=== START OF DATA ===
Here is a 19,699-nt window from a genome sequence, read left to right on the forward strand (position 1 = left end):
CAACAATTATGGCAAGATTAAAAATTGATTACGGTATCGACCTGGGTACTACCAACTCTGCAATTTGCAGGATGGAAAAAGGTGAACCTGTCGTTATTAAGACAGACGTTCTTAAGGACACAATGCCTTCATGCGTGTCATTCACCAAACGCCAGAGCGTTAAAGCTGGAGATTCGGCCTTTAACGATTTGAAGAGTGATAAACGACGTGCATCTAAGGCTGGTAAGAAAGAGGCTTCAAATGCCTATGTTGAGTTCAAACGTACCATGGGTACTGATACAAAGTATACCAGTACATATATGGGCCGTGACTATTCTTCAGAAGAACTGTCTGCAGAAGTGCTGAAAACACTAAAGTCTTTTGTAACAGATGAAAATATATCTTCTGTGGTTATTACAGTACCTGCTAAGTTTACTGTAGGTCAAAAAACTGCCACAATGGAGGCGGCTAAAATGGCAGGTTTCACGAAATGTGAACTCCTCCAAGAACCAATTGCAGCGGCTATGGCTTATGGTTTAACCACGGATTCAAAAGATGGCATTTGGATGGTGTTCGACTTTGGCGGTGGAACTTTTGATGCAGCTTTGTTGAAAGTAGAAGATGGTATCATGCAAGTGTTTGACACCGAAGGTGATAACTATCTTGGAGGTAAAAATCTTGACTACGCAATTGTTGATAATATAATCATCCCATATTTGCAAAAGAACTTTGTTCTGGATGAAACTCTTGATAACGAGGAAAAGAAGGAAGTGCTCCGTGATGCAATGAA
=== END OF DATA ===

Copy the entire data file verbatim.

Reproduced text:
Here is a 19,699-nt window from a genome sequence, read left to right on the forward strand (position 1 = left end):
CAACAATTATGGCAAGATTAAAAATTGATTACGGTATCGACCTGGGTACTACCAACTCTGCAATTTGCAGGATGGAAAAAGGTGAACCTGTCGTTATTAAGACAGACGTTCTTAAGGACACAATGCCTTCATGCGTGTCATTCACCAAACGCCAGAGCGTTAAAGCTGGAGATTCGGCCTTTAACGATTTGAAGAGTGATAAACGACGTGCATCTAAGGCTGGTAAGAAAGAGGCTTCAAATGCCTATGTTGAGTTCAAACGTACCATGGGTACTGATACAAAGTATACCAGTACATATATGGGCCGTGACTATTCTTCAGAAGAACTGTCTGCAGAAGTGCTGAAAACACTAAAGTCTTTTGTAACAGATGAAAATATATCTTCTGTGGTTATTACAGTACCTGCTAAGTTTACTGTAGGTCAAAAAACTGCCACAATGGAGGCGGCTAAAATGGCAGGTTTCACGAAATGTGAACTCCTCCAAGAACCAATTGCAGCGGCTATGGCTTATGGTTTAACCACGGATTCAAAAGATGGCATTTGGATGGTGTTCGACTTTGGCGGTGGAACTTTTGATGCAGCTTTGTTGAAAGTAGAAGATGGTATCATGCAAGTGTTTGACACCGAAGGTGATAACTATCTTGGAGGTAAAAATCTTGACTACGCAATTGTTGATAATATAATCATCCCATATTTGCAAAAGAACTTTGTTCTGGATGAAACTCTTGATAACGAGGAAAAGAAGGAAGTGCTCCGTGATGCAATGAA